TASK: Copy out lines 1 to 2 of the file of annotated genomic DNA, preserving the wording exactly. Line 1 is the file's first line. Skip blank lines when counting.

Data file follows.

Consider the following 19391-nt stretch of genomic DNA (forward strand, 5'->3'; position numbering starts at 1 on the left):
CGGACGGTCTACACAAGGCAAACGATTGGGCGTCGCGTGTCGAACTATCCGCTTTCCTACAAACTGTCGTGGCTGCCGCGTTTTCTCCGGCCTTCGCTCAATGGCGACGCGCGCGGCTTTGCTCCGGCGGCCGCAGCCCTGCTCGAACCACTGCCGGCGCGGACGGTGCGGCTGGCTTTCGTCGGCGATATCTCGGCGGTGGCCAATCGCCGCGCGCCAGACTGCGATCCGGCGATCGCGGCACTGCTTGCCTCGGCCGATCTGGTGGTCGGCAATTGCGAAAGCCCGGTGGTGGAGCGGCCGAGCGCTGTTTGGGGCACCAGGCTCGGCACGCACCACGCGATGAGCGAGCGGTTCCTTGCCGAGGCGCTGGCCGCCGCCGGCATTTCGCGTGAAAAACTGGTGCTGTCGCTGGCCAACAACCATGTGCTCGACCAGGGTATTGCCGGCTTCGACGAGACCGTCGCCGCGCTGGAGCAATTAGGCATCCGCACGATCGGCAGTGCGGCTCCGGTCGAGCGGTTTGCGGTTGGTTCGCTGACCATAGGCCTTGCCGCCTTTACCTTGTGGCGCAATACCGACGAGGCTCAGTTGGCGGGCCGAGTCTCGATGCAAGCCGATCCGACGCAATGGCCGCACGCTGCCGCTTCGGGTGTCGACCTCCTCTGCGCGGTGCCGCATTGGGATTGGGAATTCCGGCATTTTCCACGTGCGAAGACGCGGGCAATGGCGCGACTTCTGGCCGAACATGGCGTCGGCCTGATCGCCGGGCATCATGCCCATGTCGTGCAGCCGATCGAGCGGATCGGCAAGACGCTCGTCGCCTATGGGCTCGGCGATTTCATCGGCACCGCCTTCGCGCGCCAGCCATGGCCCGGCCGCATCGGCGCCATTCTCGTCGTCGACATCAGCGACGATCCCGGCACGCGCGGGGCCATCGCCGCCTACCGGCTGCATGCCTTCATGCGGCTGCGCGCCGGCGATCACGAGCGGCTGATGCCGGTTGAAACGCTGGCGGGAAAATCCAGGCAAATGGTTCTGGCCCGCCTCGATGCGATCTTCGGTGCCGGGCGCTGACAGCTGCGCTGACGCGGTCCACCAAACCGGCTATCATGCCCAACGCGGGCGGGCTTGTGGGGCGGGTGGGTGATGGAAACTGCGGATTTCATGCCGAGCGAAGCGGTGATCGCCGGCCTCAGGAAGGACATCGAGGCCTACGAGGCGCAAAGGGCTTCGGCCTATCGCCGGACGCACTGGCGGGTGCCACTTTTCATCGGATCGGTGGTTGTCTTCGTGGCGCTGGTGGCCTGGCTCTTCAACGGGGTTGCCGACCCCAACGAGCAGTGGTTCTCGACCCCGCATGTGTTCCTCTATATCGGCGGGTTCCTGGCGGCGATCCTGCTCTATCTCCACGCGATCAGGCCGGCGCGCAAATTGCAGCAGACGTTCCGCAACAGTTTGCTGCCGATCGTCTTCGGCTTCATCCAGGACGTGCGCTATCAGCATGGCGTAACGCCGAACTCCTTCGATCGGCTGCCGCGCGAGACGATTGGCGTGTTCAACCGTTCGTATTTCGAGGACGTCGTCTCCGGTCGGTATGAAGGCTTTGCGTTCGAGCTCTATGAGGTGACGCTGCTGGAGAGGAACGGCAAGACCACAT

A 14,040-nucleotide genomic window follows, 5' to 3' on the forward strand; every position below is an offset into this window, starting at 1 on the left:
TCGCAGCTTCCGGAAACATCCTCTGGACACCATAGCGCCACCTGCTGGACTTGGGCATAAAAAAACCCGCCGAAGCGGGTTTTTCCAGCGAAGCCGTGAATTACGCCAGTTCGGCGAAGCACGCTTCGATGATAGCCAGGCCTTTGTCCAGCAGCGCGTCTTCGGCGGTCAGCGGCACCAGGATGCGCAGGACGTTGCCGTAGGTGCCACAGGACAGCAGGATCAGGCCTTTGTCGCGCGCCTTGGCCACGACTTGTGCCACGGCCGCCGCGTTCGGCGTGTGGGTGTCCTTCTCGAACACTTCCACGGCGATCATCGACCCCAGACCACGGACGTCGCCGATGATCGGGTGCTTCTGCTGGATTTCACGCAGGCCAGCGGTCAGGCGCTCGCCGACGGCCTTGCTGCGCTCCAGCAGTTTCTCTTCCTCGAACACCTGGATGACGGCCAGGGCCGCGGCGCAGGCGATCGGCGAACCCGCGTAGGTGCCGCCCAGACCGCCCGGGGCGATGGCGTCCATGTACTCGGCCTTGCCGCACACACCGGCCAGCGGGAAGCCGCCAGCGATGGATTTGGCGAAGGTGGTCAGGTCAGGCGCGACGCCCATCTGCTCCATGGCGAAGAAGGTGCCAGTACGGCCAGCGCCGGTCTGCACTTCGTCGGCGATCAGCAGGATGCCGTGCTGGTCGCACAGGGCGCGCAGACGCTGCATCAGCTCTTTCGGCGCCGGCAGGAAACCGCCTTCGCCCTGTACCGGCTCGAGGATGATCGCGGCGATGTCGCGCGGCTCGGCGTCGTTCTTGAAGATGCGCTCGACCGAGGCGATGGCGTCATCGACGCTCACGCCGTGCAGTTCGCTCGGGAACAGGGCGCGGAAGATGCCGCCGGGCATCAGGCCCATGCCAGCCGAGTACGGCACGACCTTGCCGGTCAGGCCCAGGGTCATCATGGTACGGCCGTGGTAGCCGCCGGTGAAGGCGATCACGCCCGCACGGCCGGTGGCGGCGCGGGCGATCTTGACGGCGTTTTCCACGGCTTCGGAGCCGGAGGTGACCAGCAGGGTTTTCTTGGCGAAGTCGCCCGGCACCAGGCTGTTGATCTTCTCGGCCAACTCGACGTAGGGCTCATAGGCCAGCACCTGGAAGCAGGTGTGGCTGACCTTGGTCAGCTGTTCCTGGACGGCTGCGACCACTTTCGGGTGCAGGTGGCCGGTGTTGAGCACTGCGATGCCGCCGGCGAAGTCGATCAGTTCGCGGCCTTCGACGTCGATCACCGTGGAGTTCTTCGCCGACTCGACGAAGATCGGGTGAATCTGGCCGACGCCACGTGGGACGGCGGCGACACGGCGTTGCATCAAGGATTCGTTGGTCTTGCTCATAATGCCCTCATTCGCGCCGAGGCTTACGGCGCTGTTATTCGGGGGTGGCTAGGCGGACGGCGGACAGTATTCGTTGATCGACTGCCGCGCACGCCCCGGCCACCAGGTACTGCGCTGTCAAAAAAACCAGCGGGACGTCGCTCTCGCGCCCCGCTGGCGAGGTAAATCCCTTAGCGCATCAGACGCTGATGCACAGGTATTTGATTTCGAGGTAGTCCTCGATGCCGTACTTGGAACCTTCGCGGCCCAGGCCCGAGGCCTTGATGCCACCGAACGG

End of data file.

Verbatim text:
Consider the following 19391-nt stretch of genomic DNA (forward strand, 5'->3'; position numbering starts at 1 on the left):
CGGACGGTCTACACAAGGCAAACGATTGGGCGTCGCGTGTCGAACTATCCGCTTTCCTACAAACTGTCGTGGCTGCCGCGTTTTCTCCGGCCTTCGCTCAATGGCGACGCGCGCGGCTTTGCTCCGGCGGCCGCAGCCCTGCTCGAACCACTGCCGGCGCGGACGGTGCGGCTGGCTTTCGTCGGCGATATCTCGGCGGTGGCCAATCGCCGCGCGCCAGACTGCGATCCGGCGATCGCGGCACTGCTTGCCTCGGCCGATCTGGTGGTCGGCAATTGCGAAAGCCCGGTGGTGGAGCGGCCGAGCGCTGTTTGGGGCACCAGGCTCGGCACGCACCACGCGATGAGCGAGCGGTTCCTTGCCGAGGCGCTGGCCGCCGCCGGCATTTCGCGTGAAAAACTGGTGCTGTCGCTGGCCAACAACCATGTGCTCGACCAGGGTATTGCCGGCTTCGACGAGACCGTCGCCGCGCTGGAGCAATTAGGCATCCGCACGATCGGCAGTGCGGCTCCGGTCGAGCGGTTTGCGGTTGGTTCGCTGACCATAGGCCTTGCCGCCTTTACCTTGTGGCGCAATACCGACGAGGCTCAGTTGGCGGGCCGAGTCTCGATGCAAGCCGATCCGACGCAATGGCCGCACGCTGCCGCTTCGGGTGTCGACCTCCTCTGCGCGGTGCCGCATTGGGATTGGGAATTCCGGCATTTTCCACGTGCGAAGACGCGGGCAATGGCGCGACTTCTGGCCGAACATGGCGTCGGCCTGATCGCCGGGCATCATGCCCATGTCGTGCAGCCGATCGAGCGGATCGGCAAGACGCTCGTCGCCTATGGGCTCGGCGATTTCATCGGCACCGCCTTCGCGCGCCAGCCATGGCCCGGCCGCATCGGCGCCATTCTCGTCGTCGACATCAGCGACGATCCCGGCACGCGCGGGGCCATCGCCGCCTACCGGCTGCATGCCTTCATGCGGCTGCGCGCCGGCGATCACGAGCGGCTGATGCCGGTTGAAACGCTGGCGGGAAAATCCAGGCAAATGGTTCTGGCCCGCCTCGATGCGATCTTCGGTGCCGGGCGCTGACAGCTGCGCTGACGCGGTCCACCAAACCGGCTATCATGCCCAACGCGGGCGGGCTTGTGGGGCGGGTGGGTGATGGAAACTGCGGATTTCATGCCGAGCGAAGCGGTGATCGCCGGCCTCAGGAAGGACATCGAGGCCTACGAGGCGCAAAGGGCTTCGGCCTATCGCCGGACGCACTGGCGGGTGCCACTTTTCATCGGATCGGTGGTTGTCTTCGTGGCGCTGGTGGCCTGGCTCTTCAACGGGGTTGCCGACCCCAACGAGCAGTGGTTCTCGACCCCGCATGTGTTCCTCTATATCGGCGGGTTCCTGGCGGCGATCCTGCTCTATCTCCACGCGATCAGGCCGGCGCGCAAATTGCAGCAGACGTTCCGCAACAGTTTGCTGCCGATCGTCTTCGGCTTCATCCAGGACGTGCGCTATCAGCATGGCGTAACGCCGAACTCCTTCGATCGGCTGCCGCGCGAGACGATTGGCGTGTTCAACCGTTCGTATTTCGAGGACGTCGTCTCCGGTCGGTATGAAGGCTTTGCGTTCGAGCTCTATGAGGTGACGCTGCTGGAGAGGAACGGCAAGACCACAT